Lengthy time-to-publication and high costs for content access may have some researchers looking more closely at quicker publishing options outside of the traditional approach, such as Open Access publications, digital repositories, “pay to play” pubs, pre-print servers, hybrid journals, etc. But the value a traditional publisher brings to the process should not be overlooked. Here are five compelling considerations:
- Publishers handle all the workflow involved in publishing, from author contracts and submission processing to peer review and editing, layout, and distribution. A lot of work goes into taking a raw article from submission to print, and this is where a reputable publisher is worth its weight in gold. A reputable publisher maintains a good reputation, which attracts quality research and writers. They do the initial evaluation of submissions and handle author contracts and correspondence. Publishers handle the production workflows and — when advantageous — outsource the editing and layout tasks to experienced professionals, which is one way even smaller publishers can provide high-quality services without internal capabilities.
- Publishers ensure the credibility and accuracy of research through a rugged peer review process. Publishers recruit and maintain a stable of high-quality peer reviewers and facilitate the intensive and thorough peer review process. The reviewers need to be solicited, trained, encouraged, and supervised for proper review techniques. Depending on the peer review model chosen, identities of the researchers and reviewers must be kept private, and differences between reviewers must be assessed and solved.
- Publishers own the “prestige” of their journals. They establish and maintain a brand that differentiates their content and helps set it apart from similar journals, including predatory journals trying to take advantage of their reputation. Publishers are also responsible for filing trademarks and handling all licensing and copyright issues.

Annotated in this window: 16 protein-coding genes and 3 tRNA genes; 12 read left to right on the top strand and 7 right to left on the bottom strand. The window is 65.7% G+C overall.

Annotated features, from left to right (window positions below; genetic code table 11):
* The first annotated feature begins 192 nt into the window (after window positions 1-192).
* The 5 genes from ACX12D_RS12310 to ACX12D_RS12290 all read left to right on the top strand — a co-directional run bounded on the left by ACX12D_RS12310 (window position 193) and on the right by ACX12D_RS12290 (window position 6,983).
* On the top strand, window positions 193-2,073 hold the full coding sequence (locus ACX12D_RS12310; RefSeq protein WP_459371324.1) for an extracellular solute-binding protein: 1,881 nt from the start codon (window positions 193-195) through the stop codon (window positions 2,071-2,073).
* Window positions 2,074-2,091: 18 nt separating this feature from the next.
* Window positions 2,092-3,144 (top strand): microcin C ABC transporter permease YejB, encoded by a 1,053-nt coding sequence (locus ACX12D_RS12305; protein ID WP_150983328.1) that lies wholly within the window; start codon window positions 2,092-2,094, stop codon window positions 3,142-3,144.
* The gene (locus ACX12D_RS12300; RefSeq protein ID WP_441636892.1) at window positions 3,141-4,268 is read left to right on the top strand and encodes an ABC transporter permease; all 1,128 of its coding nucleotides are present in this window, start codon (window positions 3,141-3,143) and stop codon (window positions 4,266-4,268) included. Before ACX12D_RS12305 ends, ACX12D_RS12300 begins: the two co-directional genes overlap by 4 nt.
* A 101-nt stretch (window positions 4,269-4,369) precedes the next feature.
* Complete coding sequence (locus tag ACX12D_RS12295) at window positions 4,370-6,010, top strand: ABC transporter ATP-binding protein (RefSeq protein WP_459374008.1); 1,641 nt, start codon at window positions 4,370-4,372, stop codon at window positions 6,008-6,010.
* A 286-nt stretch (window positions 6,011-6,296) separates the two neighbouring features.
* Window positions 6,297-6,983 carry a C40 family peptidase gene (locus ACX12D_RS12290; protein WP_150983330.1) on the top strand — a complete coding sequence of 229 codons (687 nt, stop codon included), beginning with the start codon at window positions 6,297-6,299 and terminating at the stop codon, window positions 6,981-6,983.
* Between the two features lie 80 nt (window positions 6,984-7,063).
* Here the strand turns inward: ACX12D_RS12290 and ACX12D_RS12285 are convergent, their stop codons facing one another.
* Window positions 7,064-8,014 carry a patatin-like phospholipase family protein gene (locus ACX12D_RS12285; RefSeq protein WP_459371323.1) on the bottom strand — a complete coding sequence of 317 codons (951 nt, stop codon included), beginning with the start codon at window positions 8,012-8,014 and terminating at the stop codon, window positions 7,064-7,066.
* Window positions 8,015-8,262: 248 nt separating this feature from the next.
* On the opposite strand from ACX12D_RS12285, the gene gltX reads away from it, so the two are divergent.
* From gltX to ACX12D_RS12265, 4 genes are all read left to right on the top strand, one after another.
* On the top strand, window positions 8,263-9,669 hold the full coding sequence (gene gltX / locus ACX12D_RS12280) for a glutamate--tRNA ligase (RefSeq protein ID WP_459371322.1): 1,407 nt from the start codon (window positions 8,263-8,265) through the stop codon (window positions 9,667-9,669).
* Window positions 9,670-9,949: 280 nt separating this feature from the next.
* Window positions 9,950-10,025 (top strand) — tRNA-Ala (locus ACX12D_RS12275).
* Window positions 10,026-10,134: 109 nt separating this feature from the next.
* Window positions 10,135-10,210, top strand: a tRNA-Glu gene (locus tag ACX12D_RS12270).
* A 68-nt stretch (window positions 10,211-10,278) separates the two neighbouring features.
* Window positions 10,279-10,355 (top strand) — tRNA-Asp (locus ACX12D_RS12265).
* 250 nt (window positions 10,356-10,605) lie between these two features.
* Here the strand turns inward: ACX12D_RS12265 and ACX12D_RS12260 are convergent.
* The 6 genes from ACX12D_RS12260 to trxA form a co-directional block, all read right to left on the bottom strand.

- Publishers help ensure that researchers comply with changing funder and institutional access policies. Organizations that fund research and its publication often have strict guidelines for conducting research and making it accessible. Publishers monitor these policies and make sure their authors comply. To that end, publishers established and continue to maintain CHORUS, which houses compliance information on U.S. funding agencies.
- Publishers improve the discoverability of scientific research. The goal of academic publishing is to facilitate the advancement of scientific research and knowledge. But research cannot spread if it’s not easily found. Publishers’ marketing and communications teams are experienced in search engine optimization best practices and stay on top of Google’s constantly changing search algorithms. They adeptly handle media and PR coverage, as well as promote content via their social channels, along with any number of activities to ensure visibility to their important information.
Because publishers handle all these tasks (and many more) seamlessly in the background, and do it very well, researchers/writers are often not aware of everything publishers do to get their research published, ensuring the impact and clout that their vital research deserves. The role of traditional publishing is truly an essential one in maintaining the integrity of research..